Coming back to life: Buddhist songs resound in Jaulian monastery after 1,500 years

Monks visiting from South Korea delighted to pray at monastery.

Manzoor Ali October 22, 2014
Coming back to life: Buddhist songs resound in Jaulian monastery after 1,500 years


For 1,500 years the place was almost silent, with only the occasional sounds of visitors’ footsteps and rustling leaves filling the air. Earlier this week, however, Jaulian monastery came alive with the songs of Buddhist monks for the first time since it was destroyed in the 5CE by the White Huns.  

A prayer ceremony for peace was arranged by the Khyber-Pakhtunkhwa (K-P) Directorate of Archeology at one of the most prominent Buddhist sites in the country. The ritual started at sunset and monks from South Korea made offerings of incense, light, water, flowers, fruit and rice.

The incense symbolises the pure and moral Buddha, light denotes wisdom and drives away the darkness, water results in clarity and leads to purity, while flowers not only bring freshness and fragrance but also reflect the ephemeral nature of all things, including humans. Fruits signify enlightenment, while rice or food offerings symbolise freedom from hunger so that mind, body and spirit can function to achieve the perfect state. Following the offerings, monks circumambulated the main monastery and the subsidiary stupa.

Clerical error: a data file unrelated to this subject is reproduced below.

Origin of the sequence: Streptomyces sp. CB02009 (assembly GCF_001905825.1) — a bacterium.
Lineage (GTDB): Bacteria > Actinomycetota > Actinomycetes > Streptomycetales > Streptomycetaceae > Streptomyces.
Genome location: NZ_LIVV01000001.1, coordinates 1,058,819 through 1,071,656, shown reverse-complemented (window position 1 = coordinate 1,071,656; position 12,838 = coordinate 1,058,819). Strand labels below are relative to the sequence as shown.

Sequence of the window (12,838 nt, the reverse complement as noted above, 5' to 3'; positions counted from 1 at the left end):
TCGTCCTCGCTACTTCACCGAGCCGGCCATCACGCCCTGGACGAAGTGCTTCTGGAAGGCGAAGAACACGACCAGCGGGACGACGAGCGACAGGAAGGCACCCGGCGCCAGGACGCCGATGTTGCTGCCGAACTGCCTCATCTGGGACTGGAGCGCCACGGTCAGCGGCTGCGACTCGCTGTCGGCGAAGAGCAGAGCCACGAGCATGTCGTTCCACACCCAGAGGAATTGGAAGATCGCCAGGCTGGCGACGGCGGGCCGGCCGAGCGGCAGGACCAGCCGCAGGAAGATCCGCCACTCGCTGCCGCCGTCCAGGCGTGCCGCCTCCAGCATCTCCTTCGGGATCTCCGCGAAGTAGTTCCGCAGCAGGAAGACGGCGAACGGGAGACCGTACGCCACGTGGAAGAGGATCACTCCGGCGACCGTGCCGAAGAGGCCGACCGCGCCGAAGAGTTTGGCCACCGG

Jaulian monastery is among the prominent heritage sites of the province and located close to Taxila. Sir John Marshall, director of the Archaeological Survey of India (1902-28), in his book Guide to Taxila noted the monastery is at the top of a hill close to the village of Jaulian. Marshall said there was reason to believe that the destruction of the Buddhist settlement took place in 5CE at the hands of the invading Huns.

There were a total of eight visiting monks, including two women. After the prayers, chief monk Han Soon Ae told reporters he was most content after visiting and praying at the monastery. “It was an enlightening experience,” he added.

K-P Director Archaeology and Museums Dr Abdul Samad told The Express Tribune the aim of the event was to portray a soft image of K-P and promote the region through religious tourism, which authorities had been striving to achieve.

He said the directorate sponsored the visit and the monks would also go see the Peshawar Museum and Buddhist sites in Takhta Bhai and Swat. He highlighted this was the first religious service held at Jaulian since its destruction.

Samad added one of the objectives of the visit was to reestablish ancient links between the regions as Buddhism spread to Korea from ancient Ghandhara.

Among those attending the ceremony were Opposition Leader in the Senate Chaudhry Aitezaz Ahsan, senior Pakistan Muslim League-Nawaz (PML-N) leader Salim Saifullah Khan, former foreign minister Gohar Ayub Khan and others.

Published in The Express Tribune, October 23rd, 2014.


Asad Zaidi | 9 years ago | Reply

This is so heartwarming. Glad to see my country progressing towards the tolerance and harmony that Jinnah envisioned. A great step taken indeed!

arslan | 9 years ago | Reply

well done PTI. make whole Pakistan a place where anyone can practice his or her religion without any tension.

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